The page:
A complaint has been filed against Amazon, the e-commerce giant, by the French government claiming misuse of a leading position with few of its suppliers, as per La Parisien newspaper’s report.
It seems that the action will follow a 2-year inquiry by the consumer fraud supervisory body of France, the DGCCRF. The Economy Ministry is asking for a penalty of €10 Million (approximately $11.8 Million), as stated by the news agency. Loic Tanguy, the DGCCRF official, said, “The platform impinges disturbed relations to its merchants.”
When tried to reach out the spokesperson for Amazon, he refused to comment, replying via email as, “We don’t comment on unsettled legal happenings.” As per the report of Le Parisien, the grievance emphasizes on the ability of Amazon to unilaterally amend contract terms on the over 10,000 French firms making use of its e-commerce platform to put their goods on sale—or even to defer contracts completely.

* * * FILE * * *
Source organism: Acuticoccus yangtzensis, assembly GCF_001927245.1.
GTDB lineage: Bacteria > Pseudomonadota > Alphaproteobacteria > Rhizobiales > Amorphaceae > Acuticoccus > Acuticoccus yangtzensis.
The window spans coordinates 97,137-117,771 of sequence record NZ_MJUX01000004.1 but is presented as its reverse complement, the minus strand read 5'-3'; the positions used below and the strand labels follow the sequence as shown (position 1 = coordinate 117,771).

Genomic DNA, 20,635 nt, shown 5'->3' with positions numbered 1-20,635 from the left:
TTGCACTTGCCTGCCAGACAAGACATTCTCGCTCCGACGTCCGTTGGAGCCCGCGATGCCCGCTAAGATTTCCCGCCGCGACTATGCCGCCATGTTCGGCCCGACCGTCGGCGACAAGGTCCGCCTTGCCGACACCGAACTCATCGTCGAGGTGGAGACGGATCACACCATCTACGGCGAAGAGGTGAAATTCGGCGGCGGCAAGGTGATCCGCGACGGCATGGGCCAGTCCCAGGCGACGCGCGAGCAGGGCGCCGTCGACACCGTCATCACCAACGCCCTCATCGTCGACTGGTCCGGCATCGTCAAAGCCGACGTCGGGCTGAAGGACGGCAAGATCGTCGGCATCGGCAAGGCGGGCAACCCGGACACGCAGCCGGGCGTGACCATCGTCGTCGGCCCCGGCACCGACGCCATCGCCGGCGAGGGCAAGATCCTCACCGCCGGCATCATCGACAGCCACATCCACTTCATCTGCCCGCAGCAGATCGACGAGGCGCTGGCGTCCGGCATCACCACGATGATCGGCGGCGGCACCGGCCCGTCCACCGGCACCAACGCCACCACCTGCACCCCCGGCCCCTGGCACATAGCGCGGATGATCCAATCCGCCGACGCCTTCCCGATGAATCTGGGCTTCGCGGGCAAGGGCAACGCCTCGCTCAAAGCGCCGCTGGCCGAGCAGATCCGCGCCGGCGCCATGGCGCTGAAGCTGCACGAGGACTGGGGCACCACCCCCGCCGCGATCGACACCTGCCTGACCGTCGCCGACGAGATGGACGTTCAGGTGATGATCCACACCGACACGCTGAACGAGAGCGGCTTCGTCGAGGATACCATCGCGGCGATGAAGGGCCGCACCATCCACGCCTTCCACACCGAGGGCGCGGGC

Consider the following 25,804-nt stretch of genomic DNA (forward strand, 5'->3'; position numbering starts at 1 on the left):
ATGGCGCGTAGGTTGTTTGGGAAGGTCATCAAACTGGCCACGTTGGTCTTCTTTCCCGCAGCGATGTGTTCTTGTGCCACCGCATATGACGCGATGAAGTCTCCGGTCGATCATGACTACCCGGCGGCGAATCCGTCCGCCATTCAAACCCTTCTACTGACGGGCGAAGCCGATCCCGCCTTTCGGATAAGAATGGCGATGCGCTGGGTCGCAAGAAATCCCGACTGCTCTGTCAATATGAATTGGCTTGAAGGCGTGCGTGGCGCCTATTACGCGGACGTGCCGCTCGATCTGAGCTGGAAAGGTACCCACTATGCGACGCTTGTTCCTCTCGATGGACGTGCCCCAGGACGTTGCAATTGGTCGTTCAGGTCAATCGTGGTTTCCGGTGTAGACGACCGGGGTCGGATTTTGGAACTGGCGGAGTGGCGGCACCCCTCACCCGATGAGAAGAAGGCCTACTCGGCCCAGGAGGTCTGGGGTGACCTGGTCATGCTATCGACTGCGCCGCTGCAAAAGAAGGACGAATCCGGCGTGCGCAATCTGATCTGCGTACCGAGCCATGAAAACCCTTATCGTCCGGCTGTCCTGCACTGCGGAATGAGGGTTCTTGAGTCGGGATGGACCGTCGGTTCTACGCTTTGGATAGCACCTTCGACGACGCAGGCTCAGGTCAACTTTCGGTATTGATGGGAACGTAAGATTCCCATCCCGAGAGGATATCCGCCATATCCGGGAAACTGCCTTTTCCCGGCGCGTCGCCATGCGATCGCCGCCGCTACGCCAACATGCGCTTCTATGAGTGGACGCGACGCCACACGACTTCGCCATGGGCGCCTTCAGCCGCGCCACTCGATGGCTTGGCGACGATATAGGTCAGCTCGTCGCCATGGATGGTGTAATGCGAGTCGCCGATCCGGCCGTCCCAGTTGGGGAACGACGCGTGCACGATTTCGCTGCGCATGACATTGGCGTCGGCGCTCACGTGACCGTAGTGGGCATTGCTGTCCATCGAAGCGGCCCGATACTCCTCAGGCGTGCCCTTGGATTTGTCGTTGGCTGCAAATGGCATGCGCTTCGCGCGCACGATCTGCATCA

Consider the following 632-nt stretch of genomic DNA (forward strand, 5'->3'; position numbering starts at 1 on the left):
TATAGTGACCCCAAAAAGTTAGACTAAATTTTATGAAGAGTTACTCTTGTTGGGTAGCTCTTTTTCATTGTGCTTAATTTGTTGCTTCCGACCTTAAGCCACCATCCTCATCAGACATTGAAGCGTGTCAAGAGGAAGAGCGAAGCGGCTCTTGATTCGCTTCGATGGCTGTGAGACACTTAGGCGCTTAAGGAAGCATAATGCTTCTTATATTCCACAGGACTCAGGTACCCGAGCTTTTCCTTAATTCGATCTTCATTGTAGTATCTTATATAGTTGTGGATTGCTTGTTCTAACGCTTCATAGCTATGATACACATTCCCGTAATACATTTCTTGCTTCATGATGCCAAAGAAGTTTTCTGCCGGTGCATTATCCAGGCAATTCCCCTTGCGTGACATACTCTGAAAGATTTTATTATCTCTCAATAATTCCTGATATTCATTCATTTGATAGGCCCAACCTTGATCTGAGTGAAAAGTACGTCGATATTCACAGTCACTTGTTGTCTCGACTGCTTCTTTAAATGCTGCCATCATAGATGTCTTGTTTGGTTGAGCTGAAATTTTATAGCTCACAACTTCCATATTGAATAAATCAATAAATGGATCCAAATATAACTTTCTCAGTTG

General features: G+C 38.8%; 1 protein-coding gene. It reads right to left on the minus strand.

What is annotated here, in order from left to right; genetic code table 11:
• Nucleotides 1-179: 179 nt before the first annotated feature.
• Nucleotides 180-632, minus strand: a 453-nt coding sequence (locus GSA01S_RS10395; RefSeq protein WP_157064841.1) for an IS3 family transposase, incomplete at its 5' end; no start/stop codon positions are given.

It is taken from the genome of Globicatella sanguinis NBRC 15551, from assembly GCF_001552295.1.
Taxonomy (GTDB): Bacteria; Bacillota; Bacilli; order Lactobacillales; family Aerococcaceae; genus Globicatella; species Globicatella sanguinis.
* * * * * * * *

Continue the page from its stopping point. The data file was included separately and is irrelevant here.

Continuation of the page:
It is not the foremost distress arising in the European Union pertaining to the business practices of Amazon. The e-commerce giant, earlier this year, was impelled to amend its Kindle ebook contracts in the province after an EU antitrust inquiry reviewed it had repressed competition by daunting inequitable terms on publishers that asked them to reveal any terms they had accepted with rival publishers.
Another disagreement between the e-commerce giant and EU governments is tax—including in France that 5 Years ago asked Amazon pay $252 Million in the non-reported levy. The EU, this October, also asked Amazon to shell out $295 Million in back taxes, stating it had been given unlawful tax advantages in Luxembourg—where the corporate headquarter is situated.
Numerous EU governments are now thrusting for tax restructuring to act in response to where digital platforms create profits not just where they book gain to offset the issue of tax base erosion in the discrete Member States.